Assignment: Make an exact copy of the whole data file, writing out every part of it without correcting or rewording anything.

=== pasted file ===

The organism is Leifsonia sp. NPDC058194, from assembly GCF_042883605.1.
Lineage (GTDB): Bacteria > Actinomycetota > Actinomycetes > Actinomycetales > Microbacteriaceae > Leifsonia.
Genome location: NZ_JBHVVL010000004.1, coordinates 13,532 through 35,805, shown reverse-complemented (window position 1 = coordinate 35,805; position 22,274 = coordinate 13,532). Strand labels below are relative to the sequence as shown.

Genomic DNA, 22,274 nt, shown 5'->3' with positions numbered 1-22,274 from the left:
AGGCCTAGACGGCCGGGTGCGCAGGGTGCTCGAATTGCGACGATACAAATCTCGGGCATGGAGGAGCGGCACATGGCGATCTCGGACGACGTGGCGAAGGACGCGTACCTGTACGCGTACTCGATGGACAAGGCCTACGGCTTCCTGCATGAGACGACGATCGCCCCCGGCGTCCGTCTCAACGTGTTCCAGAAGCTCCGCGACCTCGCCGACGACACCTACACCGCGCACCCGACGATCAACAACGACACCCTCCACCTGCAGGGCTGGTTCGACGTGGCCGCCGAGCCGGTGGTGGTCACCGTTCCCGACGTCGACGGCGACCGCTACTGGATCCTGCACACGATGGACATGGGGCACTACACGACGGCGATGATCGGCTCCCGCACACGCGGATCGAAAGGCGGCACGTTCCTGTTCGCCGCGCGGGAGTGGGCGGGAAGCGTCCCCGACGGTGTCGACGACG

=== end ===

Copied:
The organism is Leifsonia sp. NPDC058194, from assembly GCF_042883605.1.
Lineage (GTDB): Bacteria > Actinomycetota > Actinomycetes > Actinomycetales > Microbacteriaceae > Leifsonia.
Genome location: NZ_JBHVVL010000004.1, coordinates 13,532 through 35,805, shown reverse-complemented (window position 1 = coordinate 35,805; position 22,274 = coordinate 13,532). Strand labels below are relative to the sequence as shown.

Genomic DNA, 22,274 nt, shown 5'->3' with positions numbered 1-22,274 from the left:
AGGCCTAGACGGCCGGGTGCGCAGGGTGCTCGAATTGCGACGATACAAATCTCGGGCATGGAGGAGCGGCACATGGCGATCTCGGACGACGTGGCGAAGGACGCGTACCTGTACGCGTACTCGATGGACAAGGCCTACGGCTTCCTGCATGAGACGACGATCGCCCCCGGCGTCCGTCTCAACGTGTTCCAGAAGCTCCGCGACCTCGCCGACGACACCTACACCGCGCACCCGACGATCAACAACGACACCCTCCACCTGCAGGGCTGGTTCGACGTGGCCGCCGAGCCGGTGGTGGTCACCGTTCCCGACGTCGACGGCGACCGCTACTGGATCCTGCACACGATGGACATGGGGCACTACACGACGGCGATGATCGGCTCCCGCACACGCGGATCGAAAGGCGGCACGTTCCTGTTCGCCGCGCGGGAGTGGGCGGGAAGCGTCCCCGACGGTGTCGACGACG